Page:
( Single ply suit/no briefs , 2 metre wraps , steps out/set up , real depth/below parallel , and re-racks on completion )

http://www.youtube.com/...feature=related


Chuck Vogelpohl ( a Simmons lifter ), with a supposed world record squat 1000+ lbs , complete with double ply canvas suit , briefs , 3 metre knee wraps , mono-lift ( no walk out/re-rack ) and VERY questionable depth .

http://www.youtube.com/...h?v=4ek_UAJbyHc

Yes , powerlifting can/does take its toll on the body . So does tennis ( back , shoulders) , golf ( back ,shoulders ) football ( knees , ankles ) & any other sport & moreso if performed at a high level.

You really don't know much about lifting at all , and it shows in your comments. Stick to playing with your wrestling figurines & trying to smell what the `Rock` is cooking ;)

T.
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sgb2112

The difference is that all those sports pay at the elite level. It is foolish to wreck one's body for literally nothing. An elite eater makes more than your plate head hero's LOL!

sports.espn.go.com/espn/news/story?id=6391391

Eating Joey Chestnut Major League Eating 2010 Earnings $218,500
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Turpin

sgb2112 wrote:
The difference is that all those sports pay at the elite level. It is foolish to wreck one's body for literally nothing. An elite eater makes more than your plate head hero's LOL!

sports.espn.go.com/espn/news/story?id=6391391

Eating Joey Chestnut Major League Eating 2010 Earnings $218,500


Most sports/past times are played/done for the challenge not for financial gain.
Go ask any golfer , tennis player , rock climber , tri-athlete , bungee jumper ( or yes, powerlifter ) if they would forgo their love of the sport due to the injury one could sustain .... none would !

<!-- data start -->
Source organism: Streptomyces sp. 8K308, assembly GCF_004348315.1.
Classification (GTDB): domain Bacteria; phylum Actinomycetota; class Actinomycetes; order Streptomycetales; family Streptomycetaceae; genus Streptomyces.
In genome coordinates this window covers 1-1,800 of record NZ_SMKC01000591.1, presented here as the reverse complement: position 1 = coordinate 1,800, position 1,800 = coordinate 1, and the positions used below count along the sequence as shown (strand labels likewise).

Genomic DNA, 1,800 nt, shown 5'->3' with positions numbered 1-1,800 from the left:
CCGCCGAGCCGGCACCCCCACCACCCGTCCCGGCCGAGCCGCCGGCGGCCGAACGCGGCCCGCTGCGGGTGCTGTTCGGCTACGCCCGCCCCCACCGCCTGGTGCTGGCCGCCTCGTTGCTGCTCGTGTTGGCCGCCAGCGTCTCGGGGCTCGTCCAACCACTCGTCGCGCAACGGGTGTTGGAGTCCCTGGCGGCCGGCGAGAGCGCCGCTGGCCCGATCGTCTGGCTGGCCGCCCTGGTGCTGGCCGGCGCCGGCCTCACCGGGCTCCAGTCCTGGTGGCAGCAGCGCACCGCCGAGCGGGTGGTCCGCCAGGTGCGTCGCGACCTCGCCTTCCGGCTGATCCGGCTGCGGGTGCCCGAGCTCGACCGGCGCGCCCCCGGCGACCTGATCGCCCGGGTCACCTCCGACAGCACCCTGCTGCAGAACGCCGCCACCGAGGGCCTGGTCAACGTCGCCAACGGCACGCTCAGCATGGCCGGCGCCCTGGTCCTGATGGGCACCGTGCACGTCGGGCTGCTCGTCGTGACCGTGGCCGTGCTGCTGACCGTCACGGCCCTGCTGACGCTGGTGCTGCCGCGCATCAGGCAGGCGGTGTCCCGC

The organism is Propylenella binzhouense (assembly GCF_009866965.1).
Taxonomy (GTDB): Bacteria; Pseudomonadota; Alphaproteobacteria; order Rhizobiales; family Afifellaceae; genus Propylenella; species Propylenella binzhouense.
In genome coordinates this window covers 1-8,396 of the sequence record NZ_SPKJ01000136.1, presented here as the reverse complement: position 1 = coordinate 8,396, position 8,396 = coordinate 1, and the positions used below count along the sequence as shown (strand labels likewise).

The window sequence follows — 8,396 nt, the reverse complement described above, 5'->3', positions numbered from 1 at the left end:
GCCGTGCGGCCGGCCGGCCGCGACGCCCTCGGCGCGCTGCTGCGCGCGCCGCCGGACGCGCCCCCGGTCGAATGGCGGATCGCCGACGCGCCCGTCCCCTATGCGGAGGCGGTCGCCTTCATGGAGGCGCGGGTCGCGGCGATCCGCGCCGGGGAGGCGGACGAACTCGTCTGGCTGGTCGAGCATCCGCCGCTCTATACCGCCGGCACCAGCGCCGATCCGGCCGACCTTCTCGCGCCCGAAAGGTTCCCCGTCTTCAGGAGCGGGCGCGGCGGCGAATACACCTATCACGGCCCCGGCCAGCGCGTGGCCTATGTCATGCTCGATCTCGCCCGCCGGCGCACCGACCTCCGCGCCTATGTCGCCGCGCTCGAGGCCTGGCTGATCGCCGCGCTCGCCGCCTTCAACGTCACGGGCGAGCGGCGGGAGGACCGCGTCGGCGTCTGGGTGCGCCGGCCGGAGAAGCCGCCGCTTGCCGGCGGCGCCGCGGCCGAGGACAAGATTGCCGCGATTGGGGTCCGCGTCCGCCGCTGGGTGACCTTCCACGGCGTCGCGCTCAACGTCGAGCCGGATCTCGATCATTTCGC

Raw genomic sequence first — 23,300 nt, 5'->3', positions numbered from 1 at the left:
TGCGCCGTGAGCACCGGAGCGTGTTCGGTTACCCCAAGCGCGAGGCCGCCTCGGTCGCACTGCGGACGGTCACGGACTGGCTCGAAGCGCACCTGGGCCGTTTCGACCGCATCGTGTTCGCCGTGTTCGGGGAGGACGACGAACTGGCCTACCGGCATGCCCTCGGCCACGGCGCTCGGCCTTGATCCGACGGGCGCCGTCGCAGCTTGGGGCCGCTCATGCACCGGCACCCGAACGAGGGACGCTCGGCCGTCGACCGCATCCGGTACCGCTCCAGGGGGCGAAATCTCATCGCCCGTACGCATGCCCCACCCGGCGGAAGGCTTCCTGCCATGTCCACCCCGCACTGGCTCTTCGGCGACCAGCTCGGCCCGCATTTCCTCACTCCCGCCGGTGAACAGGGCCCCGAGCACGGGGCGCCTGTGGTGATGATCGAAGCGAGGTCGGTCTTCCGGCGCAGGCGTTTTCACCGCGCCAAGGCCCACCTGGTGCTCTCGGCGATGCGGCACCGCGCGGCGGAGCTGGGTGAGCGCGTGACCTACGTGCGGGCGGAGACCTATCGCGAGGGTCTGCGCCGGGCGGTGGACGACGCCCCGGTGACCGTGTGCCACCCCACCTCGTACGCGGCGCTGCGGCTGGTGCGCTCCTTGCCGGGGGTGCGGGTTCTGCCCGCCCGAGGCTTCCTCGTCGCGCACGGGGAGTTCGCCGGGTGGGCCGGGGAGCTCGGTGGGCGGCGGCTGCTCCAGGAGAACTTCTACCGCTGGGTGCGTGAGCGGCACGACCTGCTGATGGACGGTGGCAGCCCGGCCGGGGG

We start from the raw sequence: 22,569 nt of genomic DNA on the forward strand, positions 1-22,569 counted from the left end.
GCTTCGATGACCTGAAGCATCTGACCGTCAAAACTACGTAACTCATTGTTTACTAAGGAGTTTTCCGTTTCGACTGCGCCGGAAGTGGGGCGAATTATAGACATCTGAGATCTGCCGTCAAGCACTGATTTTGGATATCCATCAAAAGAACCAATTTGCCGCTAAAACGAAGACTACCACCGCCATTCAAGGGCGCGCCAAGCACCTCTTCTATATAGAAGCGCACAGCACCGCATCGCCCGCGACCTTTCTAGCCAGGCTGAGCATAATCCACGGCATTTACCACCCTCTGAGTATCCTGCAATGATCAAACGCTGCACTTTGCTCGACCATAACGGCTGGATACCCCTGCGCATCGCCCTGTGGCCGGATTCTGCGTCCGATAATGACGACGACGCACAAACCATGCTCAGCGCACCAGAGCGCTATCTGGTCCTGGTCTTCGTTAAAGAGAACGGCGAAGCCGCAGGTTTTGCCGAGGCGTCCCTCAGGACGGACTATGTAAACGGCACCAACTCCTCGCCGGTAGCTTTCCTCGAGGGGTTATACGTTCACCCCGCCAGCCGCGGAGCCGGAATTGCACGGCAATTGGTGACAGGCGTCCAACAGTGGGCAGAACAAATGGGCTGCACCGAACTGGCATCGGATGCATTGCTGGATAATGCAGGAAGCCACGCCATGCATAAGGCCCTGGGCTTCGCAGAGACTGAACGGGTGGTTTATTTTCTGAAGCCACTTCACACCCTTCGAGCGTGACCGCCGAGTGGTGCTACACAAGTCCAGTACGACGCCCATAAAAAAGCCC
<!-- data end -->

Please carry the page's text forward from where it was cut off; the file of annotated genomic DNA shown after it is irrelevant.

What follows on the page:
I think you need to get out & live your life a little , challenge yourself , be the best at what you can be within your field & stop living in that little Ren-EX safety first world you are intent on living in.

T.
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Michael Petrella

Ontario, CAN

sgb2112 wrote:
Raw lifting is for those who cannot hang with the big boys, bottom line. Any one of Louie Simmon's lifters could enter a raw show and win with their warm up weights. It's true..it's damn true.

Wendler would be better off not promoting any type of powerlifting since it destroys the body.


This is untrue. There are some awesome raw lifters out there.
Also they would need to get out of the SPF and back into the IPF or WPC where squat depth and bench lockouts actually matter.

Michael

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fbcoach

I'm not exactly sure why anyone would say heavy weight lifting, using perfect form is bad for you, on an HIT training site. I have had a cervical laminectomy and an Intrathecal Spinal Pump placed in my lower back (with a catheter running up my back thru the spinal canal) AND I can still train heavy low-rep sets on the Bench Press and DeadLift using HEAVY weights, without causing me any extra undue pain.